DNA from toe fossil reveals interbreeding among ancient species
A 50,000-year-old toe bone found in a Siberian cave is giving scientists a surprising view of the breeding habits of early humans.
In what has been described as a “Lord of the Rings”-type world, researchers say that Homo sapiens, Neanderthals and two other groups of early humans mingled and interbred thousands of years before all species but ours became extinct.
The findings were presented Wednesday in the journal Nature by a team of scientists who sequenced the DNA from the Neanderthal toe fossil and compared it to the genomes of 25 present-day humans, as well as the genome of a sister group to Neanderthals called Denisovans.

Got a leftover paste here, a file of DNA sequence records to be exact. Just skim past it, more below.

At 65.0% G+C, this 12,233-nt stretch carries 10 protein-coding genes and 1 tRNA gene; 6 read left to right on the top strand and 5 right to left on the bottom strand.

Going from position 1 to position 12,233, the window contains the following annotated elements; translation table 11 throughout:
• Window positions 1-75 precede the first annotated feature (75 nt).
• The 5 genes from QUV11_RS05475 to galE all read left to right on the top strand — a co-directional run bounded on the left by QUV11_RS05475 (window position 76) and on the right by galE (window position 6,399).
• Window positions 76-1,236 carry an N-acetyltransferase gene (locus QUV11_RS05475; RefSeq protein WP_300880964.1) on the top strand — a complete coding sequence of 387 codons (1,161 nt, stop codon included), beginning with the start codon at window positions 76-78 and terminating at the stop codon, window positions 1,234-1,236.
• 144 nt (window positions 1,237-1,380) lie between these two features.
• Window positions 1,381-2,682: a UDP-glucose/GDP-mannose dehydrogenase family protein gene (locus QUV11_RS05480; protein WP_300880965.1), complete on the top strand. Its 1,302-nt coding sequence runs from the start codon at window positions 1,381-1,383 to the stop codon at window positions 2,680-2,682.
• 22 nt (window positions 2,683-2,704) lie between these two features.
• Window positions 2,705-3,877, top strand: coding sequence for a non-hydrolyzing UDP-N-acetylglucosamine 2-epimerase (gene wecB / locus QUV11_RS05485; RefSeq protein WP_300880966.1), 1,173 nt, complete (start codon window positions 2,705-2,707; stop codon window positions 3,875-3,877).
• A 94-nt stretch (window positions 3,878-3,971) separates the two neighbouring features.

According to their analysis, Neanderthals contributed roughly 2 percent of their DNA to modern people outside Africa and half a percent to Denisovans, who contributed 0.2 percent of their DNA to Asian and Native American people.
The biggest surprise, though, was the finding that a fourth hominin contributed roughly 6 percent of the DNA in the Denisovan genome. The identity of this DNA donor remains a mystery.
Geneticists and anthropologists said the inch-long bone and resulting analysis have greatly illuminated a period of time roughly 12,000 to 126,000 years ago.